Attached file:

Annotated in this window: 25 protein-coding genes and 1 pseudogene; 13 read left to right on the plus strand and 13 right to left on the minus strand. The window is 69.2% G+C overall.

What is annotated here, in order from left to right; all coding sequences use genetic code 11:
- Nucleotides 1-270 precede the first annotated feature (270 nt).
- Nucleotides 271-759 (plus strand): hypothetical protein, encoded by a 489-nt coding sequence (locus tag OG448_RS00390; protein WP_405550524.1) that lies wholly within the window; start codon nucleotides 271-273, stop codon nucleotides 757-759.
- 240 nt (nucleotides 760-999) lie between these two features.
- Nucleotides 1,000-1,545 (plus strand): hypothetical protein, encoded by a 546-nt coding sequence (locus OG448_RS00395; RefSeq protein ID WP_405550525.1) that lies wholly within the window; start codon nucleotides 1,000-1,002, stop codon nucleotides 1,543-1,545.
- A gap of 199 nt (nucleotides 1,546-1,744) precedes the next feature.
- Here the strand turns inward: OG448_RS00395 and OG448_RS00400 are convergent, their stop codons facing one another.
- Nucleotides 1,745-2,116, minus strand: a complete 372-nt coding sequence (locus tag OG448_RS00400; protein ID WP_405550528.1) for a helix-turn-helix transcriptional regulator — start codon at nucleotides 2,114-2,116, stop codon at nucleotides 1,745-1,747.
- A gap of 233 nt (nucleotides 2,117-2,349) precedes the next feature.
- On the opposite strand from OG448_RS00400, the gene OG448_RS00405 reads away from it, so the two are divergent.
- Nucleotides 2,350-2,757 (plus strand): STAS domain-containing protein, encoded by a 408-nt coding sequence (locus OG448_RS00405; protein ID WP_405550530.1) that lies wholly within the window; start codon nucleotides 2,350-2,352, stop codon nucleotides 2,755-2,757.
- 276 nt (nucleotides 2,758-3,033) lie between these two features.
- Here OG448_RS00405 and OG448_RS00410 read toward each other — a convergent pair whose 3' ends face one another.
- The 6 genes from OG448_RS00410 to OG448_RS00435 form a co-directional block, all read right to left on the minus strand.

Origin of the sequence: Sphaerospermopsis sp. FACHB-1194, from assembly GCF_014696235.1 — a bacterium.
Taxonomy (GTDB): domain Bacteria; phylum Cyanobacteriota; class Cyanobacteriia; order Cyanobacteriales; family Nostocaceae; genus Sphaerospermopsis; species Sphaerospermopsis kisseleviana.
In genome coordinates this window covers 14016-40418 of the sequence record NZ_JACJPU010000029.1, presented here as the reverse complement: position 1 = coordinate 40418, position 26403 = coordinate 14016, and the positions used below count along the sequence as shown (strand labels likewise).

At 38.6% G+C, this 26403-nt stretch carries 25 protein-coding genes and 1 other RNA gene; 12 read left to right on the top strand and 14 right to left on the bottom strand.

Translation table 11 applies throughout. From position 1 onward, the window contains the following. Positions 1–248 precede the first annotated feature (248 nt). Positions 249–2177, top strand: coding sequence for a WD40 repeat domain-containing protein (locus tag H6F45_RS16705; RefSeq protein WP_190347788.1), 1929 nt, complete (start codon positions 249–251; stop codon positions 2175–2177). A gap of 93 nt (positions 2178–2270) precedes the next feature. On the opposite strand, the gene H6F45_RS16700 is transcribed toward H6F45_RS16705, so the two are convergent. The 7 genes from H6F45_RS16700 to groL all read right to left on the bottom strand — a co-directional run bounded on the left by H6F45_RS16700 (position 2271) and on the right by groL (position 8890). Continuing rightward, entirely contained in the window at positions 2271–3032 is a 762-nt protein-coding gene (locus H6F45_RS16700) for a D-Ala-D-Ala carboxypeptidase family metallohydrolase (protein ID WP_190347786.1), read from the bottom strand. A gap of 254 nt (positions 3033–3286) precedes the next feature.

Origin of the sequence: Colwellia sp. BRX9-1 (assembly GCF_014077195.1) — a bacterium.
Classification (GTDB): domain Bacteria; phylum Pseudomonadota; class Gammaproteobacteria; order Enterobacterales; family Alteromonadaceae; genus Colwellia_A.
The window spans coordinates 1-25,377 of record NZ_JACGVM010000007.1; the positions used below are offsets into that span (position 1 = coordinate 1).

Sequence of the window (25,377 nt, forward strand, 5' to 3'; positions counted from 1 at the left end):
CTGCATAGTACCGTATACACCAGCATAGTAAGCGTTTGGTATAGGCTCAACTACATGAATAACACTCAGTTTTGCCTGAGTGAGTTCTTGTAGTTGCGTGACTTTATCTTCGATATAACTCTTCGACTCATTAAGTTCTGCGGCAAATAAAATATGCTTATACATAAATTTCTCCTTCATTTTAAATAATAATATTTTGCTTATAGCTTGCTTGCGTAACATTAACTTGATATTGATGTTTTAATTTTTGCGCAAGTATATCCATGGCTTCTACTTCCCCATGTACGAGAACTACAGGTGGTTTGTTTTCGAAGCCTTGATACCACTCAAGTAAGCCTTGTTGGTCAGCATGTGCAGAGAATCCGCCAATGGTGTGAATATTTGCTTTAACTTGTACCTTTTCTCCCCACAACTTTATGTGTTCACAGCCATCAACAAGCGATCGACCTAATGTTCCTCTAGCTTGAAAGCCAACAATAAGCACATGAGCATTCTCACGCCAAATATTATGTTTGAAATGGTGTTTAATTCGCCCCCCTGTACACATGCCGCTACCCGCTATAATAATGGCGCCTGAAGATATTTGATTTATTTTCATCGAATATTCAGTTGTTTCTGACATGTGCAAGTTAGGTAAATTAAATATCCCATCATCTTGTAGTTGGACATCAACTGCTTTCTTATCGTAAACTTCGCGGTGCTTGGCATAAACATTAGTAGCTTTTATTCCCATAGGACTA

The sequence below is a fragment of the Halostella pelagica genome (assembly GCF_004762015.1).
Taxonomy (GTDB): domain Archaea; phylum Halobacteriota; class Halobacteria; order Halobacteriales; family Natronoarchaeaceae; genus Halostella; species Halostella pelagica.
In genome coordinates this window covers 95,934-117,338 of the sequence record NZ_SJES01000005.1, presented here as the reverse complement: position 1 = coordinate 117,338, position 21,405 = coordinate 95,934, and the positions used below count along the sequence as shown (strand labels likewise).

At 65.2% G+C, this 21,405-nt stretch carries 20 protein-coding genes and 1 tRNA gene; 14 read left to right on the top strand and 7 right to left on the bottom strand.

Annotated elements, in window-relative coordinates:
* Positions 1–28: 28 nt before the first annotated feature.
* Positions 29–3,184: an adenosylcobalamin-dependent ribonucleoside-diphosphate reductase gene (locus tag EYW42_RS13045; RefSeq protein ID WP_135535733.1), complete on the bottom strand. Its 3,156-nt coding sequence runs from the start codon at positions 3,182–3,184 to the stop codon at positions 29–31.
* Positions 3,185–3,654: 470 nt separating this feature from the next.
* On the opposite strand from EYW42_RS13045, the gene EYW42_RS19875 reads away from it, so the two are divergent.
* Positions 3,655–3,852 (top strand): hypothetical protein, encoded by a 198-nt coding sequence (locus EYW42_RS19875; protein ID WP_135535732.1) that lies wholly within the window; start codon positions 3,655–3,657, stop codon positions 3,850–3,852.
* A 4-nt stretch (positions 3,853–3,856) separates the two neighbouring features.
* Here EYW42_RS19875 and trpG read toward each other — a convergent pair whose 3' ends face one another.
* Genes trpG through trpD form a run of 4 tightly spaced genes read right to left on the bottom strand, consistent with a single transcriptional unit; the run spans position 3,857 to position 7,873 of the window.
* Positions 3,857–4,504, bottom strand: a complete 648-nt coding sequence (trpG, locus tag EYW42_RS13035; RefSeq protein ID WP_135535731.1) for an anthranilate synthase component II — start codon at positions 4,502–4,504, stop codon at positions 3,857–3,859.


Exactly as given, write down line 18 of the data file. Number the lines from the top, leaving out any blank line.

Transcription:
In genome coordinates this window covers 14016-40418 of the sequence record NZ_JACJPU010000029.1, presented here as the reverse complement: position 1 = coordinate 40418, position 26403 = coordinate 14016, and the positions used below count along the sequence as shown (strand labels likewise).